To listen to the threats of Hamas and Islamic Jihad, vowing to extend the range of their rockets and missiles to Tel Aviv and the rest of central Israel, and publishing videos highlighting specific potential targets, it might seem inevitable that the violence will escalate further.
To listen to Israel’s IDF Southern Command chief, Herzl Halevi, it would appear that the army is poised for a far more intensive assault on the Hamas infrastructure. “We are seeking an achievement that will bring a safer, quieter future,” Halevi said late Sunday, noting that the Israel Defense Forces had been “preparing for several months,” including with multiple drills involving ground forces.
And so it might prove. Hamas, the Islamist terror group that makes no secret of its strategic goal of wiping out Israel, and Islamic Jihad, its smaller but no less nasty Iranian-controlled sibling, may indeed yet drag Israel into another full-scale conflict.
As of this writing, however, both sides were indicating that this is something they seek to avoid.
The Sunday night TV news was a surreal mixture of reports compiled earlier on the day’s rocket attacks interspersed with live coverage of yet more alarms and rocket fire
With Israel’s Independence Day celebrations just a few days away, and the Eurovision Song Contest festivities following a week later, the Gaza terror groups are betting that Israel would rather make concessions than plunge into extensive conflict. Hence the calibrated targeting of Israel, rather than an all-out assault.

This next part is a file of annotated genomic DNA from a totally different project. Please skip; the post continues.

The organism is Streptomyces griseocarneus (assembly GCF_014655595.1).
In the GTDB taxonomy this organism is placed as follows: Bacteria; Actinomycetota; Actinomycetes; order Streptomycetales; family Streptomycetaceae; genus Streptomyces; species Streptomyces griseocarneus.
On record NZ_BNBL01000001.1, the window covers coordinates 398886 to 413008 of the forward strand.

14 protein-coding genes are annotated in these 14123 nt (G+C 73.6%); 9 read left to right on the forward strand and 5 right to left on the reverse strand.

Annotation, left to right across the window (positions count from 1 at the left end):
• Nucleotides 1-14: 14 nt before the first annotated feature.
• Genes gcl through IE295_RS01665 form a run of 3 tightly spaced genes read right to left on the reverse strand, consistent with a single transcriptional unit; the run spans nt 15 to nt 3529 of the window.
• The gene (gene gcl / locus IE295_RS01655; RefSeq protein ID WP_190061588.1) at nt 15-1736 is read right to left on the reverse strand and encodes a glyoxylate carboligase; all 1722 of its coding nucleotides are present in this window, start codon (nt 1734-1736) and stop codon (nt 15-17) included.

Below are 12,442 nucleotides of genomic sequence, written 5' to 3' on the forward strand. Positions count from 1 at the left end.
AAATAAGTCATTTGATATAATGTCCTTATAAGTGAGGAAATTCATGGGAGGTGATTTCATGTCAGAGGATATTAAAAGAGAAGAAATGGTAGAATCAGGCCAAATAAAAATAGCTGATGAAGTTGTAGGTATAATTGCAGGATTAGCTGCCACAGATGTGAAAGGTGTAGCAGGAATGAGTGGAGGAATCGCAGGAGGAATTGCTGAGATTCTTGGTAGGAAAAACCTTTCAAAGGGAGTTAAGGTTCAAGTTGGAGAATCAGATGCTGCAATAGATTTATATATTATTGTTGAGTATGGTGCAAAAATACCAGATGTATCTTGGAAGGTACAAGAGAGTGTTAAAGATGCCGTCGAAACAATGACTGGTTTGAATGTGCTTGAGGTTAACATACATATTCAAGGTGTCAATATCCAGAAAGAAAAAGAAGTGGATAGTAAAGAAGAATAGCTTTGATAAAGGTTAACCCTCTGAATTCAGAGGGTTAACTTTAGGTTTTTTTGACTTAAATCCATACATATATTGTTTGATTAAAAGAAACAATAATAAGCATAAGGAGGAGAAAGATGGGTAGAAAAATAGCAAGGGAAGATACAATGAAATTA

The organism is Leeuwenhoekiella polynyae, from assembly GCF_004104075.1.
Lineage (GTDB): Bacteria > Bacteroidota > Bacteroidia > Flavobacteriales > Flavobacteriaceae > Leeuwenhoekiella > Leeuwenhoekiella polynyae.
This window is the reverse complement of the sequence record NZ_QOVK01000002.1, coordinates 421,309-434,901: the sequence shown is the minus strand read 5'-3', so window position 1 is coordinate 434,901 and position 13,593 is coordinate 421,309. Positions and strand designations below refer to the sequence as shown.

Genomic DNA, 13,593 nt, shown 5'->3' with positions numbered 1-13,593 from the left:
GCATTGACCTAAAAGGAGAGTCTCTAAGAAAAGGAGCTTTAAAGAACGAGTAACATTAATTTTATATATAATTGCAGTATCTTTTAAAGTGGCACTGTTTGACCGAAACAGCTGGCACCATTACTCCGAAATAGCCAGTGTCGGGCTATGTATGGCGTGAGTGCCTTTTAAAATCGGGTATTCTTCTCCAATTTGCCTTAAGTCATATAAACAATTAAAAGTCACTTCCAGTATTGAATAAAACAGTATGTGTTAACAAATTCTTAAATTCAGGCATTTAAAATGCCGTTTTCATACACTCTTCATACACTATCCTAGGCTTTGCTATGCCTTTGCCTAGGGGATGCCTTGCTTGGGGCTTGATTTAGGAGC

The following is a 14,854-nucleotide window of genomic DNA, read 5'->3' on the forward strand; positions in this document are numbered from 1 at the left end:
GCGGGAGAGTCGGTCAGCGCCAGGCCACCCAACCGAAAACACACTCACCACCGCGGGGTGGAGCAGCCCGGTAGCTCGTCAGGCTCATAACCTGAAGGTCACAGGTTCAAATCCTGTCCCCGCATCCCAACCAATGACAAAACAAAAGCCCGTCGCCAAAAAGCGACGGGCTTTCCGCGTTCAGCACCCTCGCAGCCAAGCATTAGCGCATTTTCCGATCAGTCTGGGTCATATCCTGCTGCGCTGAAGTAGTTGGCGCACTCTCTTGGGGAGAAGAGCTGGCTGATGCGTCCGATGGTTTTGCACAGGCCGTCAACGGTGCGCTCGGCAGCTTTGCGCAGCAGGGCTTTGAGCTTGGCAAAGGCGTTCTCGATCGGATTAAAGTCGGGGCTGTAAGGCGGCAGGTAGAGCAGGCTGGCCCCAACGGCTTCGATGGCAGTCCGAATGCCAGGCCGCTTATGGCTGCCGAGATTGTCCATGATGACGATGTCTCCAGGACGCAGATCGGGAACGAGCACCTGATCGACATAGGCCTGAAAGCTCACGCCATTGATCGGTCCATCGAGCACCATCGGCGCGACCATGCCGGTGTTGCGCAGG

Israel has already sustained significant blows. The death toll is four at time of writing, including a civilian very deliberately targeted in his car close to the border by a highly accurate anti-tank missile fired from northern Gaza. On Sunday evening, the southern city of Ashdod was hit by a barrage of some 30 rockets — the worst such attack it has ever sustained — with another fatality and considerable devastation. The number of rockets and mortars fired from the Strip has mounted inexorably these past two days — to above 600 at this time of writing. The Sunday night TV news was a surreal mixture of reports compiled earlier on the day’s rocket attacks interspersed with live coverage of yet more alarms and rocket fire. Iron Dome has a reported success rate of some 90%, but that still leaves numerous rockets aimed at residential areas that are getting through the Israeli defenses.
Yet Hamas and Islamic Jihad have further weaponry at their disposal. It was only a few weeks ago that the Gaza terrorists “accidentally” fired rockets at Tel Aviv. Nobody in the Israeli security establishment doubts their ability to do so again, to significant effect. Those precision anti-tank missiles can wreak a great deal more death and destruction. Anonymous sources in the Israeli security establishment were also being quoted on Sunday afternoon, warning of the possibility that violence might engulf northern Israel — as in, Iran might contemplate activating Hezbollah.
For its part, while General Halevi noted that Israel’s military strikes have targeted Hamas ammunition stores, missile launch crews, organizational infrastructure and more, and while Israel on Sunday directly targeted a Hamas operative responsible for channeling Iranian funds to the group, other, still more sensitive Hamas targets have not yet been struck. Many key members of the Hamas and Islamic Jihad leadership are in Cairo, where Egypt is trying to mediate some kind of ceasefire process. Many, but not all. Likewise, there has been no serious talk to date about an IDF ground offensive.